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Garda Ombudsman in 'state of heightened awareness' over Boylan inquiry

Kieran Fitzgerald said his office would have a “list of suspects” if it was found that surveillance had taken place.

Image: RTE Prime Time

GARDA OMBUDSMAN KIERAN Fitzgerald has said his office felt it necessary to conduct security sweeps following on from a number of sensitive investigations it conducted in 2012, including the Kieran Boylan inquiry.

Speaking to Miriam O’Callaghan on RTÉ’s Prime Time tonight, Fitzgerald said that at the time, there were “some things in public discourse that gave us some concern”. The Boylan investigation looked into accusations of collusion between gardaí and the convicted drug dealer in the movement and supply of drugs.

The ombudsman repeated comments that there was no “definitive evidence” of bugging at the Dublin headquarters but could not entirely rule it out either. He revealed that the possibility of an anomaly with a conference call phone being coincidental was “close to zero”.

“It would be lovely to be able to say we could be certain one way or the other,” he said.

Firtzgerald rejected the suggestion that GSOC had attempted to point the finger at gardaí, saying his office had sought to clear the force of all suspicion with its statement yesterday.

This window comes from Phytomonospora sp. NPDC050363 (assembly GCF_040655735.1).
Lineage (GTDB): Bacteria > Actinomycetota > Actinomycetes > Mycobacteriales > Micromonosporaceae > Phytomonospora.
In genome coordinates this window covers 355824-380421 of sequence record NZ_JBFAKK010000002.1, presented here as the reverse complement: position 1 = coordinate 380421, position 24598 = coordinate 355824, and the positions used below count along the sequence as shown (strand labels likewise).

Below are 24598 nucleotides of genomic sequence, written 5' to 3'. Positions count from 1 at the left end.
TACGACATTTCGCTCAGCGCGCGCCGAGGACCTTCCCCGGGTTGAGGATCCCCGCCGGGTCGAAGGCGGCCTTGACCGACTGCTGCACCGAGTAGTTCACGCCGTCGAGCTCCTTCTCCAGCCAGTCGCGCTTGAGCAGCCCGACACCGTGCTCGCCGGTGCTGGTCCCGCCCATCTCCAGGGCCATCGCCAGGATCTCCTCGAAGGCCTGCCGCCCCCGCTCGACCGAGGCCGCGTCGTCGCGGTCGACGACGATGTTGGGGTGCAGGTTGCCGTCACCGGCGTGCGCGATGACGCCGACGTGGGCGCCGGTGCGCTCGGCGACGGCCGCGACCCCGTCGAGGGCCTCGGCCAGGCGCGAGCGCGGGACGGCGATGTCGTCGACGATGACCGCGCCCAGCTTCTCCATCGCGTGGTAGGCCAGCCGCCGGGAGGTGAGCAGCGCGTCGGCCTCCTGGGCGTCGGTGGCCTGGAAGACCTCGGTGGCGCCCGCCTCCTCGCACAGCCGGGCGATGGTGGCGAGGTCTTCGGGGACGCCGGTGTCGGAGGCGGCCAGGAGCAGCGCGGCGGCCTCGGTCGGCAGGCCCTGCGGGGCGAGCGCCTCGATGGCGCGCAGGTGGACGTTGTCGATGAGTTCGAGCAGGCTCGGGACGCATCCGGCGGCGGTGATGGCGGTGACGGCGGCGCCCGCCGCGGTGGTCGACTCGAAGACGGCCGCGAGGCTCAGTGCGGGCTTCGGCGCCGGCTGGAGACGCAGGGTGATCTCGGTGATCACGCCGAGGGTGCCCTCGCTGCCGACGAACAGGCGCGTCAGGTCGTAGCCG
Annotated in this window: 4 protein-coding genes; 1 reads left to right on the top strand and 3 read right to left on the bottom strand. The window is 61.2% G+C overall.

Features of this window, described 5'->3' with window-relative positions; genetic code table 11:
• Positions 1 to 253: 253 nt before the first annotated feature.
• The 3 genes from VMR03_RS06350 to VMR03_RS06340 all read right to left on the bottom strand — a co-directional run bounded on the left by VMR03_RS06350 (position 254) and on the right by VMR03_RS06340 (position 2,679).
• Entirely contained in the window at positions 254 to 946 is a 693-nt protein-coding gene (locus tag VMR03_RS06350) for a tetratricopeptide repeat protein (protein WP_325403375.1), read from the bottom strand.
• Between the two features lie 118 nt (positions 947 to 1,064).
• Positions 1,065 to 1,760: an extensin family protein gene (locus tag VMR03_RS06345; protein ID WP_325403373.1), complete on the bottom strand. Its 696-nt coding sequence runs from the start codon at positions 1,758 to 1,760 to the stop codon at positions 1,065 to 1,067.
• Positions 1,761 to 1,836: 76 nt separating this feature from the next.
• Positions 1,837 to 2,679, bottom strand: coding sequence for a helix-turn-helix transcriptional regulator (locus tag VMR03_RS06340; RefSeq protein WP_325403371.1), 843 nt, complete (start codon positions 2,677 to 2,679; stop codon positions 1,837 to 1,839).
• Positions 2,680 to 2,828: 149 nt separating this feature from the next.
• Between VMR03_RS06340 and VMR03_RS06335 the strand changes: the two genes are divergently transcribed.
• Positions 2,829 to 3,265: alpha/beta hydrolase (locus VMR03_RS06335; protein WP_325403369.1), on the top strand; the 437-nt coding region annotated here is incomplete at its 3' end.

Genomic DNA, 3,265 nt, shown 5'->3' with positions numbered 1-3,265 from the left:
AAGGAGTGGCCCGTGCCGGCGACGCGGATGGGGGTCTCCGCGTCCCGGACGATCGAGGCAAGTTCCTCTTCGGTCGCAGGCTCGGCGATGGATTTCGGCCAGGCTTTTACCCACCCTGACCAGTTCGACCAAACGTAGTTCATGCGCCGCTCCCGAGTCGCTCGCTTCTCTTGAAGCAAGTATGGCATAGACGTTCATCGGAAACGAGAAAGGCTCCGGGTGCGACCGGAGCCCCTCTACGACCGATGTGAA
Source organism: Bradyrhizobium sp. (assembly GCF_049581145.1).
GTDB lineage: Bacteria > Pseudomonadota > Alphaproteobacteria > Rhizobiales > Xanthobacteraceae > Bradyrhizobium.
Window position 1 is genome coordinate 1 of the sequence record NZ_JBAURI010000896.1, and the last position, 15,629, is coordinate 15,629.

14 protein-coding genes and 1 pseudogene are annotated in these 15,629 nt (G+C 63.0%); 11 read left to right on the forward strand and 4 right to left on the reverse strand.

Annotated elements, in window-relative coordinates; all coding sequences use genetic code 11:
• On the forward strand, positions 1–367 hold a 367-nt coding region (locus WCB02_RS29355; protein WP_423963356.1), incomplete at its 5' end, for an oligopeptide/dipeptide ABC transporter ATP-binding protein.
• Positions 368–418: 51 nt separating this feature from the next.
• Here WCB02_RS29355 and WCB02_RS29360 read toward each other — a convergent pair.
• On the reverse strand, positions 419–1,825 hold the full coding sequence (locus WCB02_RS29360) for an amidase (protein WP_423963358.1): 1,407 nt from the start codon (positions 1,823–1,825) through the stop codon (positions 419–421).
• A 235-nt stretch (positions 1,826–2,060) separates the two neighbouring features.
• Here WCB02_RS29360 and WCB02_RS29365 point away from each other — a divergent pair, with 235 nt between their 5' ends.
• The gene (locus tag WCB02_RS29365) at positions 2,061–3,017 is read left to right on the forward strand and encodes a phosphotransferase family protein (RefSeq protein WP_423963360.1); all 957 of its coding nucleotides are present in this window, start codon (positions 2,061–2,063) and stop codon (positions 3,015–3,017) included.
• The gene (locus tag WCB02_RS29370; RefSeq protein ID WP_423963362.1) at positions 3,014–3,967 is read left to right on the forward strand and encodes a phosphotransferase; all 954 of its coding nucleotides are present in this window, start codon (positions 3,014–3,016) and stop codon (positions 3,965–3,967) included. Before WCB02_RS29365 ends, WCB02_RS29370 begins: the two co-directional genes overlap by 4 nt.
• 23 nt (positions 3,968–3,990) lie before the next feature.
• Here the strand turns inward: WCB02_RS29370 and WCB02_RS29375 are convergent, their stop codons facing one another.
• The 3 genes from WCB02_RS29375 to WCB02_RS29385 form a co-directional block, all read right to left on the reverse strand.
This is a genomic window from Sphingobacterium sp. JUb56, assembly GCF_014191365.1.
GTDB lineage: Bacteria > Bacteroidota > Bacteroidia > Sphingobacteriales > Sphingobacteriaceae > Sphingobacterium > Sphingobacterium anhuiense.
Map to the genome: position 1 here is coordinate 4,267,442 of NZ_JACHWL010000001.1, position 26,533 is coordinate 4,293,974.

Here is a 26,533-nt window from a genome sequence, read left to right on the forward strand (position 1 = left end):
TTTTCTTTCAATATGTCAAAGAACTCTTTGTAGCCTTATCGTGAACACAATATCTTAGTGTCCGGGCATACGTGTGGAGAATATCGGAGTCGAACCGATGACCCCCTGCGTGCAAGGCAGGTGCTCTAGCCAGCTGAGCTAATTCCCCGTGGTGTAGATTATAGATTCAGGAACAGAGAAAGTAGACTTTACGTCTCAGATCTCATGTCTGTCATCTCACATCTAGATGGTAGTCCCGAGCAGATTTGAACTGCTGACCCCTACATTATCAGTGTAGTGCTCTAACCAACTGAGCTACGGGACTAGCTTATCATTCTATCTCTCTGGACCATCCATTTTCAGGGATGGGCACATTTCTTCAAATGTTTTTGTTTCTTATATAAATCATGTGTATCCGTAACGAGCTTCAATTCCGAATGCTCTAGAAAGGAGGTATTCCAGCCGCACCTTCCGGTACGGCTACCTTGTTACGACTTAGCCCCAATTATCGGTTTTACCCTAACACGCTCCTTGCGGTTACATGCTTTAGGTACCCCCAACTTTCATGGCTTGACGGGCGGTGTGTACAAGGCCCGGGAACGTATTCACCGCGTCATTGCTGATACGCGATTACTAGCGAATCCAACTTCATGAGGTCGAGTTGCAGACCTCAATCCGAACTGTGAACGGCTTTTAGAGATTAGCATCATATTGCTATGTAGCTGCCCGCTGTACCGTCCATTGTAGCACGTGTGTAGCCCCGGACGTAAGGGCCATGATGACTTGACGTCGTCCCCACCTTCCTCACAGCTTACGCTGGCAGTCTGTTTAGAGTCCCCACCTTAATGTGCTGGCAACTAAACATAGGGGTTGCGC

He commented that it was “unfair” of people to accused the gardaí of being involved, telling O’Callaghan that if surveillance did take place, his office would have “a list of suspects”. Both gardaí and the minister would have been informed if definitive proof of bugging had been discovered, he added.

Fitzgerald said he would not be releasing the results of the surveillance investigation into the public domain because it would reveal “far too much about the security of our organisation” but said it has been given to the minister.

Read: GSOC chairman’s position is ‘not in question’, and he won’t be retiring>

Read: Suggestion gardaí involved in GSOC surveillance was ‘baseless innuendo’>

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